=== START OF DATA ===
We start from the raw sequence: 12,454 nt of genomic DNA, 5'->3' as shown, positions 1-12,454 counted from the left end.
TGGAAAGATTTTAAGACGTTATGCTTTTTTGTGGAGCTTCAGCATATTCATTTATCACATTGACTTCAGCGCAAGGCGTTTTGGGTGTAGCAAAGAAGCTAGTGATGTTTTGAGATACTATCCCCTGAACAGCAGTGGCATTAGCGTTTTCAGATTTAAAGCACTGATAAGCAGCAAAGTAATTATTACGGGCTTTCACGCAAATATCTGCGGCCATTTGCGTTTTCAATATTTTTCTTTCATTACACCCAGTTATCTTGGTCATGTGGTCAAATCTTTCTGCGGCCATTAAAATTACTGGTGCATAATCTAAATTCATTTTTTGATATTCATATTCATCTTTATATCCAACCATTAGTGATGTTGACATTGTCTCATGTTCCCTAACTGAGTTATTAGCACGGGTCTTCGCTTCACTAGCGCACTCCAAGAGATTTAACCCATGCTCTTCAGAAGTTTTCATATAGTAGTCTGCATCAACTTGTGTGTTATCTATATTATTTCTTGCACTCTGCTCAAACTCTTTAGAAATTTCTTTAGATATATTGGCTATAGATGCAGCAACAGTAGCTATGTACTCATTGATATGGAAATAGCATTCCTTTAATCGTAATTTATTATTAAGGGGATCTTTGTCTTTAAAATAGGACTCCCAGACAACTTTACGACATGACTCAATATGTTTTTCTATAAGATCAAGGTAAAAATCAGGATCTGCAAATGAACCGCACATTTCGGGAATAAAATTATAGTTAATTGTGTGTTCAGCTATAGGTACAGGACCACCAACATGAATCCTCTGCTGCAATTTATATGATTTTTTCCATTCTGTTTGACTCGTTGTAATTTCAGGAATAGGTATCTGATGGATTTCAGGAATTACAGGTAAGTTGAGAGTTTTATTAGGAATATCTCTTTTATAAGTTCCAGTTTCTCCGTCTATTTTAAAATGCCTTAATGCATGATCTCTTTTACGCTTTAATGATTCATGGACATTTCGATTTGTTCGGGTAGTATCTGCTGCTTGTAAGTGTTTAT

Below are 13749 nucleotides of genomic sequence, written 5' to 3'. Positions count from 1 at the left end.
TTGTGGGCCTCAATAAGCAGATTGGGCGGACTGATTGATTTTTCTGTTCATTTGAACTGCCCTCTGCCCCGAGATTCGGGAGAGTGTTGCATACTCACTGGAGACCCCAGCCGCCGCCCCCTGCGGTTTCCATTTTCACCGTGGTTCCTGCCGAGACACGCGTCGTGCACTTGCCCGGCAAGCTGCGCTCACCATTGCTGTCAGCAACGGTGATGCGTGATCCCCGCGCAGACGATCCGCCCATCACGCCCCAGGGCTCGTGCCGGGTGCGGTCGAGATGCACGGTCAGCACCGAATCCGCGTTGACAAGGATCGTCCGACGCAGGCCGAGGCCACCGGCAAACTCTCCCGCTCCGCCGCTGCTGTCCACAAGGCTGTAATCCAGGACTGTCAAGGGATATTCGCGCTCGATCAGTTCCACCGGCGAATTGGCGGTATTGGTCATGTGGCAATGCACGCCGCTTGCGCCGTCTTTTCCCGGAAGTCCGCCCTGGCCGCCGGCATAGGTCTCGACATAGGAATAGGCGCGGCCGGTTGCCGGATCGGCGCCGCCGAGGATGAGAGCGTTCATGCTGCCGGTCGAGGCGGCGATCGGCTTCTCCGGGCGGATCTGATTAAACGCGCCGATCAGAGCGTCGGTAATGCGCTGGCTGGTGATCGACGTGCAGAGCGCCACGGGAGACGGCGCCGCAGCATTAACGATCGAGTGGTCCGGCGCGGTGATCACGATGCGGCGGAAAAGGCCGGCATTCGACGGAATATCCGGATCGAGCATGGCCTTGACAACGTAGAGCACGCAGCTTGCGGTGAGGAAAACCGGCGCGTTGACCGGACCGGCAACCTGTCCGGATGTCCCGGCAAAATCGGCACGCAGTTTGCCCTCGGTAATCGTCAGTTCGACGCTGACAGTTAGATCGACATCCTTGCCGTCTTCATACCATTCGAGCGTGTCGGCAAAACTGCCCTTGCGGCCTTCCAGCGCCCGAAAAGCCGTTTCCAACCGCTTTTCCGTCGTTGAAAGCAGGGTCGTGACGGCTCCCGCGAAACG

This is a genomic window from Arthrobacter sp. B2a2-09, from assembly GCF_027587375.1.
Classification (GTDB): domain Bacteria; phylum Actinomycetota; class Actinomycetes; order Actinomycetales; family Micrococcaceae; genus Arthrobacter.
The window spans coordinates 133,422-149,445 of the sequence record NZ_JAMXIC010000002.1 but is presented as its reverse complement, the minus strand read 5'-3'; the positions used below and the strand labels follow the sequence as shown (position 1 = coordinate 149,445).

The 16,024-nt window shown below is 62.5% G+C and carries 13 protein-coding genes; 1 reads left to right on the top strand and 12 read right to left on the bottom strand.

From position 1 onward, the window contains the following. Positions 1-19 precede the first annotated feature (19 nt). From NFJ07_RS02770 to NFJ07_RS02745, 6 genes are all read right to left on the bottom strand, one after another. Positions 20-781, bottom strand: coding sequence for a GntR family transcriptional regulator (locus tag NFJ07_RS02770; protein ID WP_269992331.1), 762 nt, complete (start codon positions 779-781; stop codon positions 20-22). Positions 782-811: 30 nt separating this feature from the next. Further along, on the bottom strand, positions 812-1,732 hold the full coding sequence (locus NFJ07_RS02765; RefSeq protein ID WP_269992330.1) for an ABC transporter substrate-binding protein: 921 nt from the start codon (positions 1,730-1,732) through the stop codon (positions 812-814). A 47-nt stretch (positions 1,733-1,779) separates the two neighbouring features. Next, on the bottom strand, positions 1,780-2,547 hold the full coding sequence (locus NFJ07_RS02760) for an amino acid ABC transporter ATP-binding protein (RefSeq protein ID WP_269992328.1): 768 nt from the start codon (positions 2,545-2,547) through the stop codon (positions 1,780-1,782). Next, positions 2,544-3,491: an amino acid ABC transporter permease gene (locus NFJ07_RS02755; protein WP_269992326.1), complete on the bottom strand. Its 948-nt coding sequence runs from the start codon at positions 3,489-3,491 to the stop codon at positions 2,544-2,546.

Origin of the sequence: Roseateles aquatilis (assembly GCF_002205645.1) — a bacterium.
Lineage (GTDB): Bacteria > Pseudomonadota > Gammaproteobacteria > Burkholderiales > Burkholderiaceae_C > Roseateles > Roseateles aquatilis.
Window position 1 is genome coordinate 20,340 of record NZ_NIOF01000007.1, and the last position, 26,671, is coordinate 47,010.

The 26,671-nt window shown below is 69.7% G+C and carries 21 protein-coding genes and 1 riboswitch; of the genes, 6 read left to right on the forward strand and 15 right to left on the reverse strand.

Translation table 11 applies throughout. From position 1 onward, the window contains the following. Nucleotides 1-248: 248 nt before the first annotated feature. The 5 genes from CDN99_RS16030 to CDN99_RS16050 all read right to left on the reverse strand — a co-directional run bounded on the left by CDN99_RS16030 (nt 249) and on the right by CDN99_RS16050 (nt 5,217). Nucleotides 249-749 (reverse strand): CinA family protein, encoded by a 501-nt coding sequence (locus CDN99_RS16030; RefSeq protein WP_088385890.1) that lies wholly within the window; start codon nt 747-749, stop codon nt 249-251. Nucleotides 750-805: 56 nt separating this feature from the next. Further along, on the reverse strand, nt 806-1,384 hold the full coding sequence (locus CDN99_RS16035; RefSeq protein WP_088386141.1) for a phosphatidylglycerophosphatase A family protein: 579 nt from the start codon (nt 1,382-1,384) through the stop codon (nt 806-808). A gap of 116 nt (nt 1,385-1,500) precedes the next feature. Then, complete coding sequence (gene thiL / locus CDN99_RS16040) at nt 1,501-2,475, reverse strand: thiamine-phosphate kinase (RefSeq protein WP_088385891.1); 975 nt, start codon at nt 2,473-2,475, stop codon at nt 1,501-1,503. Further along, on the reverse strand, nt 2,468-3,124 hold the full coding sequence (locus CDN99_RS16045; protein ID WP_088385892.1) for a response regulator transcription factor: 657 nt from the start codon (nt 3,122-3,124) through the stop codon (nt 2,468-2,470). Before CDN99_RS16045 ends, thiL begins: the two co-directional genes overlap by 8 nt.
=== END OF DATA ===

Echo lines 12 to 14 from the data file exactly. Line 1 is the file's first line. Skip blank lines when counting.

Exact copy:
Window position 1 is genome coordinate 20,340 of record NZ_NIOF01000007.1, and the last position, 26,671, is coordinate 47,010.

The 26,671-nt window shown below is 69.7% G+C and carries 21 protein-coding genes and 1 riboswitch; of the genes, 6 read left to right on the forward strand and 15 right to left on the reverse strand.

Translation table 11 applies throughout. From position 1 onward, the window contains the following. Nucleotides 1-248: 248 nt before the first annotated feature. The 5 genes from CDN99_RS16030 to CDN99_RS16050 all read right to left on the reverse strand — a co-directional run bounded on the left by CDN99_RS16030 (nt 249) and on the right by CDN99_RS16050 (nt 5,217). Nucleotides 249-749 (reverse strand): CinA family protein, encoded by a 501-nt coding sequence (locus CDN99_RS16030; RefSeq protein WP_088385890.1) that lies wholly within the window; start codon nt 747-749, stop codon nt 249-251. Nucleotides 750-805: 56 nt separating this feature from the next. Further along, on the reverse strand, nt 806-1,384 hold the full coding sequence (locus CDN99_RS16035; RefSeq protein WP_088386141.1) for a phosphatidylglycerophosphatase A family protein: 579 nt from the start codon (nt 1,382-1,384) through the stop codon (nt 806-808). A gap of 116 nt (nt 1,385-1,500) precedes the next feature. Then, complete coding sequence (gene thiL / locus CDN99_RS16040) at nt 1,501-2,475, reverse strand: thiamine-phosphate kinase (RefSeq protein WP_088385891.1); 975 nt, start codon at nt 2,473-2,475, stop codon at nt 1,501-1,503. Further along, on the reverse strand, nt 2,468-3,124 hold the full coding sequence (locus CDN99_RS16045; protein ID WP_088385892.1) for a response regulator transcription factor: 657 nt from the start codon (nt 3,122-3,124) through the stop codon (nt 2,468-2,470). Before CDN99_RS16045 ends, thiL begins: the two co-directional genes overlap by 8 nt.